State and Restate the Mission of Your OrganizationEnsure that everyone understands it and sees how their individual work fits into attaining it. If employees don't know where the company or the leader is headed, then confusion, ambiguity and even chaos reign. Bad news for everyone. The mission needs to be concrete and future-oriented. It must describe where the organization wants to go and what it wants to do. It must be motivating enough so that employees will want to work hard to make that mission a reality. Each department, team, unit and individual must clearly understand why the company exists: to make money, to do good for the community, to create a quality product and so on. Once the mission is clear, and once everyone understands it, then they can create goals that strive to fulfill the mission. All goals, all behaviors and all policies will then be geared toward organizational success.
Get Out Of Your OfficeWalk around, meet your employees face-to-face and get to know them. Unfortunately, many leaders and managers stay within their comfort zone in their office or cubicle. It's easier that way. They work on their projects without interruption, they don't have to deal with "difficult" employees, and they don't have to answer challenging questions or resolve unusual issues. These are loser bosses. When bosses don't walk around, they miss out on a chance to get to know the employees, understand their difficulties, remove obstacles in the way of success and boost morale. And the employees miss out on an important opportunity to make contact with their leader. They don't see the boss as approachable, available to answer questions or there to resolve problems. This lack of interaction creates a serious gap. Productivity, employee satisfaction and morale all suffer. Inevitably, the employee soon learns that the boss doesn't really care about their job or them. And if the person in charge doesn't care, why should they?
Set Specific, Measurable and Attainable GoalsThe boss needs to be very clear about what the goals are for each department and each individual employee. And all of those goals need to address the mission. There are several key ways to accomplish this. The major issue is clarity.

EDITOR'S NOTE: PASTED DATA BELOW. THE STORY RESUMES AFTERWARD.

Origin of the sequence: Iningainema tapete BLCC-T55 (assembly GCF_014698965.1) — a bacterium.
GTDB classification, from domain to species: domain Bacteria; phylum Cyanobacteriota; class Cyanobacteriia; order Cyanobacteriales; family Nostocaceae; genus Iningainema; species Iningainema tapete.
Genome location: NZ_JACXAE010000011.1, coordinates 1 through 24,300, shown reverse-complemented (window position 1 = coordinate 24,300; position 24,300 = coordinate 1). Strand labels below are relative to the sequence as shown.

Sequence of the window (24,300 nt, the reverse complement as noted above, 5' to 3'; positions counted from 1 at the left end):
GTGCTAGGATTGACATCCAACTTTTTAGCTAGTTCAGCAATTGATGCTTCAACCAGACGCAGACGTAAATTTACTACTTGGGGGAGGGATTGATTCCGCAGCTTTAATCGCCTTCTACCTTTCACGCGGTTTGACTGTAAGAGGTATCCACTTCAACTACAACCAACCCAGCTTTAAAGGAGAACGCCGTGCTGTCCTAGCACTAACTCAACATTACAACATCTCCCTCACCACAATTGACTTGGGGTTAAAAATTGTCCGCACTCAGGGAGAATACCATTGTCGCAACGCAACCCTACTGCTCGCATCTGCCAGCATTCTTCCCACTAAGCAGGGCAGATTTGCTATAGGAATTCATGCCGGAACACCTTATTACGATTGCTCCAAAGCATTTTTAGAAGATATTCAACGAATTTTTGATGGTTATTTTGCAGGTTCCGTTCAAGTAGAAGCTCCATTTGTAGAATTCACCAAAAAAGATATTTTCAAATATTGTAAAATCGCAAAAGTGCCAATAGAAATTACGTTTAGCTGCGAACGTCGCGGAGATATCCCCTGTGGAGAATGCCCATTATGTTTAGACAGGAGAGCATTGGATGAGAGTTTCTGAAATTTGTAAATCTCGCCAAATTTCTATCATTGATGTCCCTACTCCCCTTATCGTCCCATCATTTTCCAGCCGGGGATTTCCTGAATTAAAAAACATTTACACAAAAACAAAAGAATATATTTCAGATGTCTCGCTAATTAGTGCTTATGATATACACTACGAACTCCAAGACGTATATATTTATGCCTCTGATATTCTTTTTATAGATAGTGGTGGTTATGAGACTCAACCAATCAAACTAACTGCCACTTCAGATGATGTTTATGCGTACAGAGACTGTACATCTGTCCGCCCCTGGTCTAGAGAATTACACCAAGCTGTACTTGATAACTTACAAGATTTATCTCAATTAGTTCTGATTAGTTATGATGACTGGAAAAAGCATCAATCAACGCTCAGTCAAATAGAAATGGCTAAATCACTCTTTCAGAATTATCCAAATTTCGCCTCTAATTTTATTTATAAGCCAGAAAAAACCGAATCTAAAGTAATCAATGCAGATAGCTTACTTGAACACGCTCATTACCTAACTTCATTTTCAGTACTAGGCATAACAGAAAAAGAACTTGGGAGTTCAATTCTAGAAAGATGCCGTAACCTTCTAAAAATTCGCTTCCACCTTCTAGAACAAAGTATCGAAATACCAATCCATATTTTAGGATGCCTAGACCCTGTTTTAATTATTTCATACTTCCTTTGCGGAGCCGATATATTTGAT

- The goal needs to be specific so the employee knows exactly what is acceptable and what is not, and how to be successful. A goal of "Go out and do a good job" is not specific enough to be meaningful. Do you mean "Be at work on time"? "Have reports in by 3 p.m."? "Work more collaboratively with others"?
- The goal needs to be measurable so that both the employee and the boss can evaluate if the goal has been met. "Increase sales this quarter" is a nice idea, but it's useless as a goal. Do you mean "Boost sales by 10 percent, 25 percent or 75 percent"?
- The goal needs to be attainable. This is where new employees, eager to be successful, often fall short. The boss needs to work closely with each employee to ensure that goals are within reach.
Recognize Effort and SuccessAnd make sure to share that news with others. Someone once said, "Feedback is the breakfast of champions." Providing feedback and letting employees know how much you value their work is a key source of motivation. Everyone, including the altruists among us, wants and likes feedback. Find opportunities to spread good news. Everyone will benefit--especially the people whom you are identifying and praising. And others will benefit because they will strive to be recognized by you. Consider:
- Sending an e-mail congratulating the individual. In addition, personally meet with that person and tell him/her how you value and appreciate the accomplishment (and even the attempt).
- Sending an e-mail to other people on the team, in the unit or in the company announcing the success, even if it's a small success. Little successes ultimately lead to bigger ones.
- Clearly mentioning the accomplishment at the next team, department and company meeting.
- Putting a note in that person's personnel file.
- Making sure the employee's manager realizes the success and remembers to write it in his/her performance appraisal review.
- Putting a notice in the company newsletter.
- Sending an announcement to the local newspaper.
Observe and AskThere are many theories on how to motivate employees and even more about what actually motivates people. The best way is the simplest: just observe and ask!
- Ask what kind of tasks the person likes best. Challenging? Easy? Complex? Creative? Repetitious? Concrete? Abstract?
- Find out if the employee prefers to work alone or with a team. And in which scenario is he/she most productive?
- Determine what you as the boss can do to remove obstacles in the way of ensuring high performance.
- Observe how effective and efficient the person is with different kinds of tasks, individually and on teams.
- Determine the person's level of accuracy and productivity with different kinds of tasks and with different individuals.
Ask if the employee needs/prefers intensive guidelines and feedback or works best with fewer directions and responses.